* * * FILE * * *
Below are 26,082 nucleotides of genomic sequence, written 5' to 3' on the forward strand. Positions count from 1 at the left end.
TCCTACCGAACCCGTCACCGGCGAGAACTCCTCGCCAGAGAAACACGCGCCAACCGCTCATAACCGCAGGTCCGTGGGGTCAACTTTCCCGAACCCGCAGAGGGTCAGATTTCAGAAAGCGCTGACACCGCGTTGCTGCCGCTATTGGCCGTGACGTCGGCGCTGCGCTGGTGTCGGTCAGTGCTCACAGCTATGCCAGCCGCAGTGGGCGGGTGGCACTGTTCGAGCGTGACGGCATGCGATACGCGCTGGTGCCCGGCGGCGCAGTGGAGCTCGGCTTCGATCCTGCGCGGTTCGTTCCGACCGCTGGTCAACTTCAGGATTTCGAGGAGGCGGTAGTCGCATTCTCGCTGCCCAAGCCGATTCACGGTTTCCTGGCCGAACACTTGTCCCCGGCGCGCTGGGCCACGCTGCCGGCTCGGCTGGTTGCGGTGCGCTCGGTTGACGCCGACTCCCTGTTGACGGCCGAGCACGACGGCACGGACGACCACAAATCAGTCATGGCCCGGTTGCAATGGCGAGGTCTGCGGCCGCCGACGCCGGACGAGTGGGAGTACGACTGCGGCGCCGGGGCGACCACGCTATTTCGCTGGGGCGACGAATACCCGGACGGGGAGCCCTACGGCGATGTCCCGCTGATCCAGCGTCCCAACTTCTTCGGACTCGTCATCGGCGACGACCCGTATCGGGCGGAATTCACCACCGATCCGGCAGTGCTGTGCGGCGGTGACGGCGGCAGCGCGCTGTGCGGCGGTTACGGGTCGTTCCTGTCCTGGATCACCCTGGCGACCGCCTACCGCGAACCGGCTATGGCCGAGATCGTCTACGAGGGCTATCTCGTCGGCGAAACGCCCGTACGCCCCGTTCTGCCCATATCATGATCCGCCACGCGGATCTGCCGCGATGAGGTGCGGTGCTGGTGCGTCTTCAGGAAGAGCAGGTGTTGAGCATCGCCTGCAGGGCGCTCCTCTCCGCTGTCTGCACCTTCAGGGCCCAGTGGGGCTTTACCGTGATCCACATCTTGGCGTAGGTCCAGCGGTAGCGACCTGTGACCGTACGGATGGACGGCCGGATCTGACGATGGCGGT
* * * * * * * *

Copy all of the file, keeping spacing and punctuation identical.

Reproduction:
Below are 26,082 nucleotides of genomic sequence, written 5' to 3' on the forward strand. Positions count from 1 at the left end.
TCCTACCGAACCCGTCACCGGCGAGAACTCCTCGCCAGAGAAACACGCGCCAACCGCTCATAACCGCAGGTCCGTGGGGTCAACTTTCCCGAACCCGCAGAGGGTCAGATTTCAGAAAGCGCTGACACCGCGTTGCTGCCGCTATTGGCCGTGACGTCGGCGCTGCGCTGGTGTCGGTCAGTGCTCACAGCTATGCCAGCCGCAGTGGGCGGGTGGCACTGTTCGAGCGTGACGGCATGCGATACGCGCTGGTGCCCGGCGGCGCAGTGGAGCTCGGCTTCGATCCTGCGCGGTTCGTTCCGACCGCTGGTCAACTTCAGGATTTCGAGGAGGCGGTAGTCGCATTCTCGCTGCCCAAGCCGATTCACGGTTTCCTGGCCGAACACTTGTCCCCGGCGCGCTGGGCCACGCTGCCGGCTCGGCTGGTTGCGGTGCGCTCGGTTGACGCCGACTCCCTGTTGACGGCCGAGCACGACGGCACGGACGACCACAAATCAGTCATGGCCCGGTTGCAATGGCGAGGTCTGCGGCCGCCGACGCCGGACGAGTGGGAGTACGACTGCGGCGCCGGGGCGACCACGCTATTTCGCTGGGGCGACGAATACCCGGACGGGGAGCCCTACGGCGATGTCCCGCTGATCCAGCGTCCCAACTTCTTCGGACTCGTCATCGGCGACGACCCGTATCGGGCGGAATTCACCACCGATCCGGCAGTGCTGTGCGGCGGTGACGGCGGCAGCGCGCTGTGCGGCGGTTACGGGTCGTTCCTGTCCTGGATCACCCTGGCGACCGCCTACCGCGAACCGGCTATGGCCGAGATCGTCTACGAGGGCTATCTCGTCGGCGAAACGCCCGTACGCCCCGTTCTGCCCATATCATGATCCGCCACGCGGATCTGCCGCGATGAGGTGCGGTGCTGGTGCGTCTTCAGGAAGAGCAGGTGTTGAGCATCGCCTGCAGGGCGCTCCTCTCCGCTGTCTGCACCTTCAGGGCCCAGTGGGGCTTTACCGTGATCCACATCTTGGCGTAGGTCCAGCGGTAGCGACCTGTGACCGTACGGATGGACGGCCGGATCTGACGATGGCGGT